Wildfire Season Impacting Air Quality In South Dakota
Wildfires are striking up in western states. The smoke from those fires can affect air quality across the country.
Air quality is measured on a scale of 0 to 500. As the number increases, air quality is worse and there’s more impact on human health. Anything above 100 is considered harmful to those with respiratory issues. Above 300 is harmful to the general population.
The state air quality index shows the worst air quality is in northeastern South Dakota. It’s registering in the 80s in towns like Aberdeen and Watertown.
Mike Hansen is a pulmonologist for Monument Health in Rapid City. He says air quality now is not a concern- but that can change.
“If it’s above 100, especially those with asthma or COPD, they can take precautionary measures to avoid the air,” he said.
Hansen also says people should consider a mask to protect from small particle pollutants.
He said, “It’s not going to be 100 percent effective, but it would be effective against one of the components of air quality being particulate matter. But it’s not going to protect against inhaling the other 4 aspects like the carbon monoxide, sulfur dioxide, nitrogen dioxide, and ground-level ozones.”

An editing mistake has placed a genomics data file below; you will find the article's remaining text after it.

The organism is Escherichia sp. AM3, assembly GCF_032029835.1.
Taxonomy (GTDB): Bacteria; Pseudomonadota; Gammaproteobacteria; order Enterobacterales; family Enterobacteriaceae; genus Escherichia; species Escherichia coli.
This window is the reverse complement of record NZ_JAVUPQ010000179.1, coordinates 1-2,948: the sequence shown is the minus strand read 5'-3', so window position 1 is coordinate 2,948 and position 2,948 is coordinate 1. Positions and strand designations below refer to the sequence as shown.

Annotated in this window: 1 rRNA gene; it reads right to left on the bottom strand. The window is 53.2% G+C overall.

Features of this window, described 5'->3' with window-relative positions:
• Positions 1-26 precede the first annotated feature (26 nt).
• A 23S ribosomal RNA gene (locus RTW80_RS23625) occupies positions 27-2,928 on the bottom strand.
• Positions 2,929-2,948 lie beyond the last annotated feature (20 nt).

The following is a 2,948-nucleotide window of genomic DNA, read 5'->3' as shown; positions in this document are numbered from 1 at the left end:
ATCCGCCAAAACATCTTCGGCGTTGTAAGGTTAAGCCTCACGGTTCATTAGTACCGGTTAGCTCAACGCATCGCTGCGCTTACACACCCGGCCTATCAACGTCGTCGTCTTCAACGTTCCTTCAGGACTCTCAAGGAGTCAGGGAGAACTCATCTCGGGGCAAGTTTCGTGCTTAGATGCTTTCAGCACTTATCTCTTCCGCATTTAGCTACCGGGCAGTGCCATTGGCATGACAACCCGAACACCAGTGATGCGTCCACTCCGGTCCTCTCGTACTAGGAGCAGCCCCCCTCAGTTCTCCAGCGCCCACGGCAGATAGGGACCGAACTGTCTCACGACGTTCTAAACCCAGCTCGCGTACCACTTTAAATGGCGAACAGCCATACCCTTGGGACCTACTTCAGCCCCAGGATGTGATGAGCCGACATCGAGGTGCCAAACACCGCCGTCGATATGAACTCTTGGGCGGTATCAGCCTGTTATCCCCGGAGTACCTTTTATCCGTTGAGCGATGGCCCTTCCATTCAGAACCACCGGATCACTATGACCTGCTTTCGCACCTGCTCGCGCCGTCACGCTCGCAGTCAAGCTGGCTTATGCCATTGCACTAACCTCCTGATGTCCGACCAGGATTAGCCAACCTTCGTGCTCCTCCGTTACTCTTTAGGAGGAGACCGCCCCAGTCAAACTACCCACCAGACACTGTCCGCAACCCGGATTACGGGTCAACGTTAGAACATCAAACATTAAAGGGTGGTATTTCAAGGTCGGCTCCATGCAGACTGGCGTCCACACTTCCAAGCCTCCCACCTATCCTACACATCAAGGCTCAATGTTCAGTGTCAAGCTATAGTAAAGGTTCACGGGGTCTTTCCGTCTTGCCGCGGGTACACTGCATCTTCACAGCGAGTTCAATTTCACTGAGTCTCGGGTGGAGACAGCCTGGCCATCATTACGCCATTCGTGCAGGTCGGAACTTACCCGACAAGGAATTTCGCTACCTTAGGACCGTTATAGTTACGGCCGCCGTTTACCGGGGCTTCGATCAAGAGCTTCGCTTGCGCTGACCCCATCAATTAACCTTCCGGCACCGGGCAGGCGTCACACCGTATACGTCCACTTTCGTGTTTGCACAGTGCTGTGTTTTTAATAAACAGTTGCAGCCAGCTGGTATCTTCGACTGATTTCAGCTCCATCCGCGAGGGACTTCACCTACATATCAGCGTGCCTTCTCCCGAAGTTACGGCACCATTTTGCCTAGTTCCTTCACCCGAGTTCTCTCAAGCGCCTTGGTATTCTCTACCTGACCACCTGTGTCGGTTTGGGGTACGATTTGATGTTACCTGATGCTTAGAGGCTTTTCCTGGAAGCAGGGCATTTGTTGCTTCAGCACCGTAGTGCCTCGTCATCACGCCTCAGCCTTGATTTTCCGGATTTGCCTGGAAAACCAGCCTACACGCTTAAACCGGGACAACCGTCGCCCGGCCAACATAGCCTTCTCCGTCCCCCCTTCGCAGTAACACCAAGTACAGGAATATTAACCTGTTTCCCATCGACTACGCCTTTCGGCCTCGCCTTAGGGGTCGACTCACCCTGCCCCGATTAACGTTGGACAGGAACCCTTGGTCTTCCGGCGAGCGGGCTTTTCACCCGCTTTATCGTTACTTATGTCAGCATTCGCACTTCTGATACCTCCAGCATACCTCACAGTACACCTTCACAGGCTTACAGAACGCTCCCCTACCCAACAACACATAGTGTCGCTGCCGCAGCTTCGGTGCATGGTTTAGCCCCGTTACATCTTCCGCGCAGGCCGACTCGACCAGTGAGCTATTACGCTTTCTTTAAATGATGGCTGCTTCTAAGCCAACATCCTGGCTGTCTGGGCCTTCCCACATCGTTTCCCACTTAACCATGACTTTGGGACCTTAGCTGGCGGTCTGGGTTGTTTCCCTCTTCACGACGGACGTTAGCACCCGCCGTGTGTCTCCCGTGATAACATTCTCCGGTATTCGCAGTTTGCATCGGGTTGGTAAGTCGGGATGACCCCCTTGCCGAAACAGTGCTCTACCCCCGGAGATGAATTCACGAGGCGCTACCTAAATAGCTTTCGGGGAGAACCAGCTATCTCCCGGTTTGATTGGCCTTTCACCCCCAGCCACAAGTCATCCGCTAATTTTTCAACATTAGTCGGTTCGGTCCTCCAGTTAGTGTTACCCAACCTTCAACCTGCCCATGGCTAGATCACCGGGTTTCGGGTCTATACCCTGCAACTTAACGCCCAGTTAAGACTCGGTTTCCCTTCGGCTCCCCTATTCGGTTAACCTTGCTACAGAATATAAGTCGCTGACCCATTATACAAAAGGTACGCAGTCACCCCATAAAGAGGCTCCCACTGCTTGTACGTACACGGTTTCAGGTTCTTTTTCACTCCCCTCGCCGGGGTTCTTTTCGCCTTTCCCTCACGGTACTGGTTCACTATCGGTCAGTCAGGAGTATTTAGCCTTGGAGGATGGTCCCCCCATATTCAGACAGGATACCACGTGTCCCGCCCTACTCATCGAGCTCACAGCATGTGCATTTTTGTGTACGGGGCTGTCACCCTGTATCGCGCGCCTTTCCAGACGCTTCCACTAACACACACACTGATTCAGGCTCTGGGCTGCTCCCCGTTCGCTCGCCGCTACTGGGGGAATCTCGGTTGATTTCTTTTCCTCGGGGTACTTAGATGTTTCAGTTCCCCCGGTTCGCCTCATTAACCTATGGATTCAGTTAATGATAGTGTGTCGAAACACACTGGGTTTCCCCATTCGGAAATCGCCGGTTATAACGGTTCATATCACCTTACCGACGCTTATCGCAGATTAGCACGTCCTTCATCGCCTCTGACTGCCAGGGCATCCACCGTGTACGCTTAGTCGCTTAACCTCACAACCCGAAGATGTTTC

According to the Fire, Weather, and Avalanche center, there are 3 active fires in South Dakota. Tesmond Hurd is the executive director for the center. He thinks this wildfire season is far from over.
“As I think as we get into August when rain gets more or less prevalent, we’ll see some bigger fires going on,” he said.
If air quality gets worse, Hurd and Hansen both suggest that people with respiratory issues should stay inside. Hansen also says air purifiers can help filter indoor air.